Abu Dhabi Festival Needs to Get Closer to City, Say Attendees

11:43 AM PST 10/19/2012 by Tim Adler
"Arbitrage"

Next year's event would benefit from relocating, but most agree the ADFF's organization improved drastically this year.

ABU DHABI – It is easy to forget the outside world walking through the opulence of the Emirates Palace hotel, the location for this year’s Abu Dhabi Film Festival.

But while Mercedez-Benz saloon cars whisk festival-goers to the nearby luxury Marina Mall, where most films are screened, attendees feel the ADFF has become disconnected from the city of 600,000 inhabitants beyond the hotel walls.

There has been none of the excitement trumpeting the arrival of Formula One motor racing in Abu Dhabi in November, said one local. “It would have been nicer if the ADFF reached out more to the city,” he said. 

“I hope next year’s festival engages more with the city,” said another visitor. “At the moment it feels as if the festival is in a bit of a bubble.”

Festival director Ali Al Jabri counters that most Abu Dhabians look forward to the 10-day event.

Nina Rohe, who covers Middle East cinema for The Huffington Post, said many screenings seemed to attract mostly western filmgoers, not locals.

"If Emiratis won’t come to the festival, then the festival needs to go to them," she said.

On the other hand, indigenous Emiratis just make up 20 percent of the city's population, while everybody else in Abu Dhabi was born elsewhere and just works here.

ADFF points out that it reaches out to Emirati filmgoers after the festival closes by screening Arab films throughout the region.

And despite criticism about the lack of connection with the local populace, media organization TwoFour54 has garnered unanimous praise for how well the ADFF has been organized.

Last year’s ADFF was based at the Fairmont Bab Al Bahr hotel — a good half hour away from the Marina Mall multiplex — so getting to screenings on time could be difficult.

Al Jabri said he wants more Emiratis to be running the festival in 2013, which this year employed 300 people. "Next year I want to have more Emiratis on the team," he told THR.

One regional critic – anxious not to be named for fear of upsetting his employer – said that the ADFF needs to decide whether it is an international platform or here to promote regional filmmaking.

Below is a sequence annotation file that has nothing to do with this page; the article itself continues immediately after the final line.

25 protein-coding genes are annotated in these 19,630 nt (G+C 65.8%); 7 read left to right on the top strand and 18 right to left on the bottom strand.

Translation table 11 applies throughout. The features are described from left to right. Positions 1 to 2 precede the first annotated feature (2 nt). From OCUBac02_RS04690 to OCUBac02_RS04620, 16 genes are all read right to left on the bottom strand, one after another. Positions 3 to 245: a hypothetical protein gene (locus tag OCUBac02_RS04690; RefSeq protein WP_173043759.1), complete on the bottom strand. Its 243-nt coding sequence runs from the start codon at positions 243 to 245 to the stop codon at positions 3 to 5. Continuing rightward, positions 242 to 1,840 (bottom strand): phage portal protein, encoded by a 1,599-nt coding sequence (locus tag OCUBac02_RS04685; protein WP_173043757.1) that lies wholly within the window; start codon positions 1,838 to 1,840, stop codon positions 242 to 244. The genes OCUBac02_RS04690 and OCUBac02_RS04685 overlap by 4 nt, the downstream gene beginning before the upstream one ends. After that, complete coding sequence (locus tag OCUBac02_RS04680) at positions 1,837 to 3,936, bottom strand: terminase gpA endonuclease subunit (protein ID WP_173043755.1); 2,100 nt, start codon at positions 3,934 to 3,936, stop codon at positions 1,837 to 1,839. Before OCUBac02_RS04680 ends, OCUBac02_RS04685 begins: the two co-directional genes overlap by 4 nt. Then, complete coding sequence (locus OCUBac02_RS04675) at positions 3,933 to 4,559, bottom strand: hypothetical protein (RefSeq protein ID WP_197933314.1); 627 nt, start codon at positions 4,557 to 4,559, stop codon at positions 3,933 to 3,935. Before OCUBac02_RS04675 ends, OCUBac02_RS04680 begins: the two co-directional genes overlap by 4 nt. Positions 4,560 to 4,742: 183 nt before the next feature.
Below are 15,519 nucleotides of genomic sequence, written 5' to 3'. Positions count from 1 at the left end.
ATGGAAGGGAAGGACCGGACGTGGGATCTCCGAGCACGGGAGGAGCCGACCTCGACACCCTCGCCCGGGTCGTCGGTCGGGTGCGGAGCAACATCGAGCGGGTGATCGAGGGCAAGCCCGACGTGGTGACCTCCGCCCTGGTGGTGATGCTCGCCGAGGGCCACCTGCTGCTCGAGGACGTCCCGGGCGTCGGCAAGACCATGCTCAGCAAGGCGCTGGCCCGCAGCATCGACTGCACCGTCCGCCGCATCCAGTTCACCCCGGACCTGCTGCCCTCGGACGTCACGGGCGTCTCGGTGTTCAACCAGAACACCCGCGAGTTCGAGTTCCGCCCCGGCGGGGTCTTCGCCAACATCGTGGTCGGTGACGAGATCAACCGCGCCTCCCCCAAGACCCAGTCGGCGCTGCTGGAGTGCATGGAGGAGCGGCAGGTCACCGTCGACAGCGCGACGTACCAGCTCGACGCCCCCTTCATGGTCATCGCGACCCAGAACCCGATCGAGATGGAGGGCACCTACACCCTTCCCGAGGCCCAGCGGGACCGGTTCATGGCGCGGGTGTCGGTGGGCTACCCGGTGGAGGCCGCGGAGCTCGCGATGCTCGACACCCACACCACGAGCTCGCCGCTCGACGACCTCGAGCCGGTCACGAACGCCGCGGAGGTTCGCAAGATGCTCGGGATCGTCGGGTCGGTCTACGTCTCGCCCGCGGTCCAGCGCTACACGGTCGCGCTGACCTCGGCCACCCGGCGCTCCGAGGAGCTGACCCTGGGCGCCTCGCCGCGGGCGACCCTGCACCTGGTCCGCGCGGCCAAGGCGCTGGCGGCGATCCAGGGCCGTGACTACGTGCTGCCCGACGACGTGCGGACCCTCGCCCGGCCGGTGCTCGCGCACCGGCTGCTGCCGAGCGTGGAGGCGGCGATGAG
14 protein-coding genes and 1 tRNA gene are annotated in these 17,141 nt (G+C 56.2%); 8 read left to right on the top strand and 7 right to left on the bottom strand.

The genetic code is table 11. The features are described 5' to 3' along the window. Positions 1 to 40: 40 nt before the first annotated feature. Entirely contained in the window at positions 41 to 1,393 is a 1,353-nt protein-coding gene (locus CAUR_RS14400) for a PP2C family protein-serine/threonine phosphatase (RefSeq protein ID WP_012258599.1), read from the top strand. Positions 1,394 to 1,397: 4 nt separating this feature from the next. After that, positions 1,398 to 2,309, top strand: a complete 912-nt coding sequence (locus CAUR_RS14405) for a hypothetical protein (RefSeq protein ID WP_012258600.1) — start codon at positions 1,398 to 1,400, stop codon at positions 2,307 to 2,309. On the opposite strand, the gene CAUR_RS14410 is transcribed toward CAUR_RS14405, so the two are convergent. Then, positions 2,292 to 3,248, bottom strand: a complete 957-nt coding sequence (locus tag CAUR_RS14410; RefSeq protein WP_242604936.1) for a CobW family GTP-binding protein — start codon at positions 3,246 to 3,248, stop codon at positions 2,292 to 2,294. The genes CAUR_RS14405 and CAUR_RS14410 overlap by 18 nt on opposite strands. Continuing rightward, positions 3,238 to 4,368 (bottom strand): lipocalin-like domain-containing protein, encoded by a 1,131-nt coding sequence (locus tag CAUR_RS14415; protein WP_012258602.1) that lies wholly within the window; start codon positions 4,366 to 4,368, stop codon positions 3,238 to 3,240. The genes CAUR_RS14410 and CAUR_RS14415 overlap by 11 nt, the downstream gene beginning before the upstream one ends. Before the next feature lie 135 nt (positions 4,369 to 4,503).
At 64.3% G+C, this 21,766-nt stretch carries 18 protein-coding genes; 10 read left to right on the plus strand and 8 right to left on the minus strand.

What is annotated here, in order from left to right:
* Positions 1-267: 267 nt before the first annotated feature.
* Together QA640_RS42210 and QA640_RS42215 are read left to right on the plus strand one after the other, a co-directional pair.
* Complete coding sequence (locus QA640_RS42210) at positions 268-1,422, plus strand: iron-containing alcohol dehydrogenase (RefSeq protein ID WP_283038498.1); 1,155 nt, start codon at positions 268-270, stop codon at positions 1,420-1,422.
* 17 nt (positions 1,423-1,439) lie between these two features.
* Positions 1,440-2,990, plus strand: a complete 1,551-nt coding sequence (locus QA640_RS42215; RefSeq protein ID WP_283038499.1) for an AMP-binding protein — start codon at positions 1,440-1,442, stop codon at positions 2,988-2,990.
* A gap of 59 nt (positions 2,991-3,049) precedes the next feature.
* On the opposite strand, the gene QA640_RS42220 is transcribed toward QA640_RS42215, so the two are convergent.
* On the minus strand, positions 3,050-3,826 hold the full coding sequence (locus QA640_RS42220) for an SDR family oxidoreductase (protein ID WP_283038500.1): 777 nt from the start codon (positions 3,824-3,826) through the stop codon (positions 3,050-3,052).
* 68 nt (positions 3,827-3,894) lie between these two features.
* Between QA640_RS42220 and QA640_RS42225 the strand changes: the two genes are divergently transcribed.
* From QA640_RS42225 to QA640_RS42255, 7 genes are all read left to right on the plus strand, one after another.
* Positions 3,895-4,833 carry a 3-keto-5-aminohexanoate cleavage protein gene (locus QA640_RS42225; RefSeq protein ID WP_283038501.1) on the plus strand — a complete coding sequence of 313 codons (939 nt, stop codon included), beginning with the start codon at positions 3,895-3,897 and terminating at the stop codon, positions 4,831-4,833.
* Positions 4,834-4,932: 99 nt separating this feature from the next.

“They only flew in one Hollywood star, Richard Gere, so why bother?” he asked.

For Al Jabri though the mix is just right. "Our vision is clear. This is an international festival. From now on we just want to improve each year," he said.

The appointment of Al Jabri, who was born in Abu Dhabi and replaced American fest director Peter Scarlet in August this year, reflects the growing number of Emirati citizens replacing westerners in top positions – a process known here as "Emiratization."

Noura Al Kaabi took over from Tony Orsten as CEO of fest organizer TwoFour54 in April.

U.S. films unspooling in the festival to warm receptions included Room 237, a documentary about the hidden messages in The Shining. IFC Films will release the docu in the States later this year.

The Citizen, American indie about a Lebanese man struggling to become an American citizen after 9/11, received a mixed response.

Foreign-language films that got a thumbs up included Susanne Bier’s Love Is All You Need, her follow-up to 2010 Oscar winner In a Better World, and Indian entry Mumbai’s King – both of which played in the New Horizons section.

For Rohe, the standout Middle Eastern film was Palestinian Oscar entry When I Saw You, set in a Jordanian refugee camp in 1967.

"It speaks on behalf of displaced people without being overtly political," she said. Lorber Films released Jacir’s previous feature Salt Of This Sea in the U.S.

Documentaries that went over well included Lebanon's A World Not Ours, which follows three generations of exiled Palestinians in a refugee camp, and the Egyptian world premiere In Search Of Oil & Sand, based on an amateur film made by the Egyptian royal family in 1952 about a fictional coup d’état – just weeks before they themselves were swept from power by a real revolution.

One critic admired how the ADFF has not been afraid to embrace controversial subject matter.

Robert Zemeckis’ Flight, for example, featured both nudity and heavy drug abuse. 

Said the critic: “A lot of the films shown have been quite surprising in terms of subject matter dealing with issues not usually seen in the Emirate.”

This year’s ADFF screened 81 feature films including 19 documentaries, boiled down from over 3,000 submissions. 

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